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A federal judge in Illinois this week ruled that the maker of a universal garage door remote didn't violate the anti-circumvention provisions of the DMCA, in a closely watched case that offers hope to critics of the controversial copyright law.

Judge Rebecca Pallmeyer dismissed part of a civil suite brought by the Chamberlain Group, a leading maker of automatic garage door openers, against Skylink Technologies, Inc., a competitor that markets a universal replacement for lost garage door remotes.

"I think this is another classic case of the DMCA being used in an anti-competitive fashion," says Gwen Hinze, a staff attorney with the Electronic Frontier Foundation, which closely tracked the case. "Clearly, Congress didn't intend on the DMCA being used to prevent interoperable consumer products."

At issue was a clever technique the Skylink remote employed to bypass Chamberlain's implementation of "rolling code" technology, which is detailed in court transcripts from the case.

Older garage door openers relied on a unique I.D. number programmed into each remote and the receiver sold with it. If the remote sends the right I.D. to the receiver, the receiver opens the garage door.

Rolling code technology, introduced in the early 1990's, added another layer of security by ensuring that a garage door opener never transmits the same sequence twice. As implemented by Chamberlain in its Liftmaster Security+ line of garage door openers, the remote and the receiver keep internal counters that begin in synch, and are incremented by a constant value (three) each time the door is opened. When the user presses the button on the remote, the remote transmits the current value of the counter, along with the static I.D. number. The receiver will only open the garage door if both numbers are correct.

Except, of course, that the user might press the remote outside the presence of the garage door receiver, perhaps more than once, putting the counters out of synch. Chamberlain's solution to this quandary is to allow the receiver to accept incorrect counter values, as long as they're no more than 4,096 above the expected value -- allowing for over 1,300 stray button-pushes in the lifetime of the remote.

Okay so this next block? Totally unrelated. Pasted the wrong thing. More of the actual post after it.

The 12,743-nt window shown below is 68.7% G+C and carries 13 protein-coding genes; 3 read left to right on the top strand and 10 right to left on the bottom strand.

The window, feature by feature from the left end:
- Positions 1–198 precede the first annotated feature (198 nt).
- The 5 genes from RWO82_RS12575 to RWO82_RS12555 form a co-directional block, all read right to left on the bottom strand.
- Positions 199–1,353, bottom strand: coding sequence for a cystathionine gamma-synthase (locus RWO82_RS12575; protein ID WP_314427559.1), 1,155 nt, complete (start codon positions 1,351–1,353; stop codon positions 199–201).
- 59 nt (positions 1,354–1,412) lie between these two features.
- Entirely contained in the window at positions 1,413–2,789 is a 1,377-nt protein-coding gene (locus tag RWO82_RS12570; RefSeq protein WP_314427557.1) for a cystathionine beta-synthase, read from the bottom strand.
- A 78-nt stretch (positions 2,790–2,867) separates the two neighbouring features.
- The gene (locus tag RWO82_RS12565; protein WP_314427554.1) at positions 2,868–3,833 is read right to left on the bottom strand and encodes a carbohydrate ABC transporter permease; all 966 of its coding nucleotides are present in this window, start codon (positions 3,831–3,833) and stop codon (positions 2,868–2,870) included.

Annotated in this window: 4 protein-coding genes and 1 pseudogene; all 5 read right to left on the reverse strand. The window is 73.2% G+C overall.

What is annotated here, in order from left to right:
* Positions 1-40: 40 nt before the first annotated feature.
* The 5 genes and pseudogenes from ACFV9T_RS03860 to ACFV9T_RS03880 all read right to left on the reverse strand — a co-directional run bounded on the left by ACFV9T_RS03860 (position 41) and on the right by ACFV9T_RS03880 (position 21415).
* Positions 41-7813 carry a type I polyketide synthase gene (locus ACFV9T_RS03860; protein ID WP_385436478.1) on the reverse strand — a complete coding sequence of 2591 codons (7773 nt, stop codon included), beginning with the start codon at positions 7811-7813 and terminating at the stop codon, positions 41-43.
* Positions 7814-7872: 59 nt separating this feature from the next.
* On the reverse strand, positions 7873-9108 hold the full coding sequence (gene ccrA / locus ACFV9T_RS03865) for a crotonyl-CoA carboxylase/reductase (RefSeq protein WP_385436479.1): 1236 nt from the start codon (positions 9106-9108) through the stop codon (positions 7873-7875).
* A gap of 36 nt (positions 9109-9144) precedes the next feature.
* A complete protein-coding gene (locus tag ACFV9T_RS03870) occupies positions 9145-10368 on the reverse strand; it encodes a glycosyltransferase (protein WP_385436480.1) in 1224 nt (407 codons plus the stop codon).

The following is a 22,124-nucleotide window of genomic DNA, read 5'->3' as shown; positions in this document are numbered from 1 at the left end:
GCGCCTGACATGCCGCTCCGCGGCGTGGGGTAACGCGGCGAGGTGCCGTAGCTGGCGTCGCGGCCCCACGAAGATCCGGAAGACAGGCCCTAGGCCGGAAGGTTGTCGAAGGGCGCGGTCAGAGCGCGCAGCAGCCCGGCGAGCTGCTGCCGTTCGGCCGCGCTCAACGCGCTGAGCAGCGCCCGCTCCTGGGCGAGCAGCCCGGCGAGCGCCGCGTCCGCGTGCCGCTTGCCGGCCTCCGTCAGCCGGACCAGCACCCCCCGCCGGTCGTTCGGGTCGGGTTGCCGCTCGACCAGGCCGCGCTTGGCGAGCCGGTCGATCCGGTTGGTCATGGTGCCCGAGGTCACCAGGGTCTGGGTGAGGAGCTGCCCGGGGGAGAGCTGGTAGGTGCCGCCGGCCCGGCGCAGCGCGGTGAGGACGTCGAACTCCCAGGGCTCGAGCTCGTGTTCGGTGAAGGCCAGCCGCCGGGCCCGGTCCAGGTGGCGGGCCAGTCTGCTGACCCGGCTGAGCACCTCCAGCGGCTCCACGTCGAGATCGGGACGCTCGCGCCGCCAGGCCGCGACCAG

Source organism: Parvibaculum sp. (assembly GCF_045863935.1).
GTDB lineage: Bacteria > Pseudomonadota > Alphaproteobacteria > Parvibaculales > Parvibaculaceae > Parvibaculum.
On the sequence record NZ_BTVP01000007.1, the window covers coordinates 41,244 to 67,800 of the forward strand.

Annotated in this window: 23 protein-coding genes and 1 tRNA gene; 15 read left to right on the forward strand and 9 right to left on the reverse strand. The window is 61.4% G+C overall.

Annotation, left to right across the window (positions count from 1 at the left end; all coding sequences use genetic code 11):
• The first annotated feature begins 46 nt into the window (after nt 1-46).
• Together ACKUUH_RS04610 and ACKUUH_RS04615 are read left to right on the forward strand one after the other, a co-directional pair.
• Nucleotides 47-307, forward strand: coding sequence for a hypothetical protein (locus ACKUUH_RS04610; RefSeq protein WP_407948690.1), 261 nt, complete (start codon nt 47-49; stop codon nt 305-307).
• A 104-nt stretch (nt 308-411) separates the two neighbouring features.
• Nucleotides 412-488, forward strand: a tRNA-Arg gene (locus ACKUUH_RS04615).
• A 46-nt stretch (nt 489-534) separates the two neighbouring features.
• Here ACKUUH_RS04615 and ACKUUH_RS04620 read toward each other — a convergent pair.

But even if the user surpasses that number, the system has a reset mechanism that keeps the remote from turning into a paperweight. If the receiver gets a counter value outside of the "forward window," it waits for a second button push. If it sees that the counter was incremented by the correct amount (still three), and the I.D. number is right, it assumes the remote was subject to good deal of jostling, but is nevertheless the right remote. The receiver simply synchronizes its counter to the value transmitted by the remote, and opens the garage door.

"Code Grabbing" Fears
Skylink figured out that this last feature makes the whole rolling code song and dance unnecessary. With each button press, Skylink's Model 39 universal garage door opener sends the same sequence of three counter values: the first transmission sends an arbitrary value; the second sends a value that falls outside the forward window (and a similar "rear window") established by the first; the third just adds three to that. And the door opens.

The I.D. number must still match, which makes the Model 39 something less than a burglar tool. But that didn't deter Chamberlain from claiming that the Model 39 is an illegal circumvention device under the DMCA. In a hearing last June, Chamberlain attorney Karl Fink argued that the device compromises the security of the Chamberlain garage door openers by transmitting the same sequence each time. Now a tech-equipped garage burglar can sniff the sequence out of the airwaves and replay them later, "and that will be the same thing as if the Model 39 itself transmitted the codes," said Fink.

"The very feature of the rolling code was to defeat the code grabber," the lawyer argued. "That's exactly what's being defeated by the Model 39 because now the code grabber situation is back in play again. You might as well not have a rolling code system because you have now defeated it."

The argument that it was Skylink's remote and not Chamberlain's reset mechanism that made the rolling code implementation useless is exactly the sort of logic that judges have often accepted in interpreting the DMCA. But in her ruling on Thursday, Pallmeyer dodged the question, and found that consumers have a right to replace a lost remote with a competing product without violating federal law. "In addition, a homeowner has a legitimate expectation that he or she will be able to access the garage even if the original transmitter is misplaced or malfunctions."

The ruling hinged on the fact that Chamberlain's product packaging and website didn't prohibit consumers from using other manufacturer's remotes. If it had, the court's reasoning could have produced a different decision. That troubles EFF's Hinze, who worries that vendors will begin imposing explicit restrictions on what compatible products a consumer can use with something they've bought. "Whether that would be enforceable is a good question," says Hinze.

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